ARTH 331 – Leonardo da Vinci: Unconventional Genius
Discipline(s): Art History
Available: fall semester 2023
Instructor: Michael W. Kwakkelstein, Ph.D.
Formerly AAH 330 – Special Topics in Art History: Leonardo
This course is an in-depth study of the drawings, paintings and scientific writings of Leonardo da Vinci (Vinci 1452-Amboise, France 1519) and seeks to define Leonardo’s development as a painter, a draftsman and a scientist. The student will become familiar not only with Leonardo’s individual masterpieces, but also with his theoretical ideas on nature and how to represent scientific knowledge in images (Leonardo regarded painting as natural science). The nature and significance of Leonardo’s extraordinary achievements as a painter and scientist will be assessed through close comparison of his works and writings with other artists and scientists. The student will gain insight in the design process of Leonardo’s painted works through attentive analysis of the preparatory drawings that reveal a close study of cause and effect in nature.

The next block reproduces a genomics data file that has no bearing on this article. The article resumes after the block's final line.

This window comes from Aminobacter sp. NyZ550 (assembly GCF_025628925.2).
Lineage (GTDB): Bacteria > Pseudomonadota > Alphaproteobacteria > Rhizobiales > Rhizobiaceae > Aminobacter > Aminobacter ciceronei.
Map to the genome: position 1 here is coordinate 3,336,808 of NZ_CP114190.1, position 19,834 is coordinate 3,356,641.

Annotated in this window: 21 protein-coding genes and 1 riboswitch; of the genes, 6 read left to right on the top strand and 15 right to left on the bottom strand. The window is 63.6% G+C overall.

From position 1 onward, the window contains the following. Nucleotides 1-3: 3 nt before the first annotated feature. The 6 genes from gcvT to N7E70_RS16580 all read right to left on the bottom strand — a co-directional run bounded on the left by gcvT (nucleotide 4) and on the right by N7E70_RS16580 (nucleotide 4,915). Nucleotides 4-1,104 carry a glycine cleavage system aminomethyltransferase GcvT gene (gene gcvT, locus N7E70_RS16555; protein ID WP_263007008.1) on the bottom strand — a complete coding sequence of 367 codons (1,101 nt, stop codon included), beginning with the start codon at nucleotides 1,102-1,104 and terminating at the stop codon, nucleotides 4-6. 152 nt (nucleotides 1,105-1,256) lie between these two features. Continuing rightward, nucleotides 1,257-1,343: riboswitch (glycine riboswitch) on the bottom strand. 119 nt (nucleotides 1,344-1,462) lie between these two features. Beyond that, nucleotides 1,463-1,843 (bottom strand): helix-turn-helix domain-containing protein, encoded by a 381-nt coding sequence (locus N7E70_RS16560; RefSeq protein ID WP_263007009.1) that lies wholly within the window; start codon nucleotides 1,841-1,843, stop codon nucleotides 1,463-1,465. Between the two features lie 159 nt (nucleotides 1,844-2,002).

At the end of this course students will be able to:
– understand and appreciate the originality and universality of Leonardo’s genius.
– learn the significance of Leonardo’s pioneering research in various branches of knowledge and understand how that research relates to his artistic practice and theoretical ideals.
– become familiar with the role drawing played in the creative process, as well as Leonardo’s intention to compile illustrated treatises for the benefit of the painter.
Course descriptions may be subject to occasional minor modifications at the discretion of the instructor.